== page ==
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http://dx.doi.org/10.1177/17562848211004841DOI Listing
http://www.ncbi.nlm.nih.gov/pmc/articles/PMC8020737PMC
March 2021

Patient Reported Outcomes in Chronic Inflammatory Diseases: Current State, Limitations and Perspectives.

Front Immunol 2021 18;12:614653. Epub 2021 Mar 18.

Department of Internal Medicine I, University Medical Center Schleswig-Holstein, Kiel, Germany.

Chronic inflammatory diseases (CID) are emerging disorders which do not only affect specific organs with respective clinical symptoms but can also affect various aspects of life, such as emotional distress, anxiety, fatigue and quality of life. These facets of chronic disease are often not recognized in the therapy of CID patients. Furthermore, the symptoms and patient-reported outcomes often do not correlate well with the actual inflammatory burden. The discrepancy between patient-reported symptoms and objectively assessed disease activity can indeed be instructive for the treating physician to draw an integrative picture of an individual's disease course. This poses a challenge for the design of novel, more comprehensive disease assessments. In this mini-review, we report on the currently available patient-reported outcomes, the unmet needs in the field of chronic inflammatory diseases and the challenges of addressing these.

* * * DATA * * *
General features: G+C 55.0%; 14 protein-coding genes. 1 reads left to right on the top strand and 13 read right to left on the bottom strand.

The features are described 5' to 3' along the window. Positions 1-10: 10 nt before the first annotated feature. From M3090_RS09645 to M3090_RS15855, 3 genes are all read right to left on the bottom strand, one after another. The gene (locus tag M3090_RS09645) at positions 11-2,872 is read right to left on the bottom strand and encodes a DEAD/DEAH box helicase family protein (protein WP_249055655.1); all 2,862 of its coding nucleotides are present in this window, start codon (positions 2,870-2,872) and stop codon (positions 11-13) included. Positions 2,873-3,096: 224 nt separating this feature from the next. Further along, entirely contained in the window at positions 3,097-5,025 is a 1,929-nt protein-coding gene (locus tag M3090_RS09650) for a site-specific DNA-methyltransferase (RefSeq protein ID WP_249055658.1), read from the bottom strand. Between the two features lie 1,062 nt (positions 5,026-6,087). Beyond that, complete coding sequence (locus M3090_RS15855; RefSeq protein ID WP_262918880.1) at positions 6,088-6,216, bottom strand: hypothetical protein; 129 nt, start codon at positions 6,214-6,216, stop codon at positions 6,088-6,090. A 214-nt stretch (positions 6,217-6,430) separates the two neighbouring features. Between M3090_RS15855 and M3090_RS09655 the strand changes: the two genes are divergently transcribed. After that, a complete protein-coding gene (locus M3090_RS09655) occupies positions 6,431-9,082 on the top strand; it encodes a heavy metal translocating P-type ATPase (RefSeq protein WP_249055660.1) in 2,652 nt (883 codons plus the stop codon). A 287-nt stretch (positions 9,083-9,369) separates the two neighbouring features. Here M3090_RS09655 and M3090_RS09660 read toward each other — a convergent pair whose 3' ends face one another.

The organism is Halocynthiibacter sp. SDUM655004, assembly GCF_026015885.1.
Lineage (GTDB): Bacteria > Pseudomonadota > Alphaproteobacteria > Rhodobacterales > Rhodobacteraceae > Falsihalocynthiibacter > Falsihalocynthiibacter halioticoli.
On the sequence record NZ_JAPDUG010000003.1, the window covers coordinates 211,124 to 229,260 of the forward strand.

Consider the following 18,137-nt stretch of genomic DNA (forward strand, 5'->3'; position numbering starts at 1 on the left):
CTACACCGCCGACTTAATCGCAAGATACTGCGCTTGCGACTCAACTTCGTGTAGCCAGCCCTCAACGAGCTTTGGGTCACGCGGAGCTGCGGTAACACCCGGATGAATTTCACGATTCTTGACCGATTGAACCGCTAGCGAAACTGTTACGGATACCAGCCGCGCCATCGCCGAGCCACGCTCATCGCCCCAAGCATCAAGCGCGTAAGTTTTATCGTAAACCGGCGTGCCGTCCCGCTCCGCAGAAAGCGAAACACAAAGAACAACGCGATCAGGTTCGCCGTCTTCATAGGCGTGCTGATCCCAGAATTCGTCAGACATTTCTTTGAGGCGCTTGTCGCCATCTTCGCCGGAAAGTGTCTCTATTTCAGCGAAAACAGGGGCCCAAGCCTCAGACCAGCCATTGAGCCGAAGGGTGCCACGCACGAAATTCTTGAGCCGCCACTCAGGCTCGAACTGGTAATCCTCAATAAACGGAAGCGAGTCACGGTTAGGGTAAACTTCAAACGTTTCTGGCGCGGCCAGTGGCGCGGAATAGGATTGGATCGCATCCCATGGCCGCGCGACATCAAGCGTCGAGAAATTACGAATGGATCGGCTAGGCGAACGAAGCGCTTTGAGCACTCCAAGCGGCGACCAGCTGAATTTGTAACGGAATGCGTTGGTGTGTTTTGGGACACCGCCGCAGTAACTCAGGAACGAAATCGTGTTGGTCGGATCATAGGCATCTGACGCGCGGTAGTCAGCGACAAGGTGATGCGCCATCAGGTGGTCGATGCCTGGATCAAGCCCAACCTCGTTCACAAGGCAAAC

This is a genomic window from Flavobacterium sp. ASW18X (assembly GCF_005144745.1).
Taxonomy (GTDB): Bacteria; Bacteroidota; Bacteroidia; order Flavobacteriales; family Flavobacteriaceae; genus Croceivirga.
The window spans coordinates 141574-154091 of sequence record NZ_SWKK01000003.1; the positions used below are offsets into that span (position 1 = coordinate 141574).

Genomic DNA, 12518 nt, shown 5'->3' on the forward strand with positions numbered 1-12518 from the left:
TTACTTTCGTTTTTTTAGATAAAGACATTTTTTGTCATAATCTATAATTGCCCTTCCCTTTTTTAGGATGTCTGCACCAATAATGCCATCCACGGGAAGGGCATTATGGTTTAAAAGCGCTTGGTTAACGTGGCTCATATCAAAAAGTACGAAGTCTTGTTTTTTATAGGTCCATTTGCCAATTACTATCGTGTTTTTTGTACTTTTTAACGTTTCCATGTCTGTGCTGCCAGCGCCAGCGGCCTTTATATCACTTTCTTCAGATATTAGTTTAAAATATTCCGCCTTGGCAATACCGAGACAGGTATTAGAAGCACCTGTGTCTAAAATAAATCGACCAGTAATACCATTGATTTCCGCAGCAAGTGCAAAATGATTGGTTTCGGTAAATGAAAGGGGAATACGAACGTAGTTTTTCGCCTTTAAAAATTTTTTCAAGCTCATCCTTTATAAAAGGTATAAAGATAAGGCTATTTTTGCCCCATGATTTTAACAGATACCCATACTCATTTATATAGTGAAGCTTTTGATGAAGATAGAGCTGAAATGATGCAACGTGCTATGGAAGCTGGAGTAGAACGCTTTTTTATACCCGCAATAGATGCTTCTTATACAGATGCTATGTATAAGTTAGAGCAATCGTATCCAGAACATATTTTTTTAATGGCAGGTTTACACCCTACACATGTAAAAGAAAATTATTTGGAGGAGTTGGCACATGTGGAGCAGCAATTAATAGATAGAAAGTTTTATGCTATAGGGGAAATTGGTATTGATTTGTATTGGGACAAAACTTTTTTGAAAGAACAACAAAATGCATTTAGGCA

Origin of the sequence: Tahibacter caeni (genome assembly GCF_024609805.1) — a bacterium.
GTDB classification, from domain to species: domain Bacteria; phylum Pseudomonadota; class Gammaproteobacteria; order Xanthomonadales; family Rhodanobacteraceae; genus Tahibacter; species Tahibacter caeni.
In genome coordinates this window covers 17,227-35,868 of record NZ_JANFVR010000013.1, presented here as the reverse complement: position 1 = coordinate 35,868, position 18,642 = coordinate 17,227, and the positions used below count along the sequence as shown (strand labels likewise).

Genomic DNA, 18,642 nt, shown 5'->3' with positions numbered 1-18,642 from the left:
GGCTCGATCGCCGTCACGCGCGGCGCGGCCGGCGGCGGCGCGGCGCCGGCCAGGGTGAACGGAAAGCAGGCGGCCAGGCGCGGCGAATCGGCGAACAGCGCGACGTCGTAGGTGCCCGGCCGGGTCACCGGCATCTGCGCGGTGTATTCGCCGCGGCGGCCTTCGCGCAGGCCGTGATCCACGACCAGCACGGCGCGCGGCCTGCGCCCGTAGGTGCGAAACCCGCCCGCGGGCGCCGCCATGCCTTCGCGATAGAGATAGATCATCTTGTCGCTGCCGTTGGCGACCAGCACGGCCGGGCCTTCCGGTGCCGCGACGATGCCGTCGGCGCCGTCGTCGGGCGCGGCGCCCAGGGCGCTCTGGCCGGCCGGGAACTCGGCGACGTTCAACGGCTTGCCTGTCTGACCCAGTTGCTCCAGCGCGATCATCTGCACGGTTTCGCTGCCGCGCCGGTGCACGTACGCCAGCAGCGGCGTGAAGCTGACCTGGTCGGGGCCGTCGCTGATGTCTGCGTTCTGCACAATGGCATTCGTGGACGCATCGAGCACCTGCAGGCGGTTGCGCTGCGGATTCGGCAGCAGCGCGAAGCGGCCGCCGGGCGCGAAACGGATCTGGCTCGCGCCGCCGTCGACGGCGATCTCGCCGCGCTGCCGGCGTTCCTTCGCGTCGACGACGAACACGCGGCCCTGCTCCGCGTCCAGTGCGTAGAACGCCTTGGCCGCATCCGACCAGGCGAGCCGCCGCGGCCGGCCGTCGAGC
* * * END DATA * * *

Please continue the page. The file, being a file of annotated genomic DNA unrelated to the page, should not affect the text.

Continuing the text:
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http://dx.doi.org/10.3389/fimmu.2021.614653DOI Listing
http://www.ncbi.nlm.nih.gov/pmc/articles/PMC8012677PMC
March 2021

Association between 5-aminosalicylates in patients with IBD and risk of severe COVID-19: an artefactual result of research methodology?

Gut 2021 Mar 3. Epub 2021 Mar 3.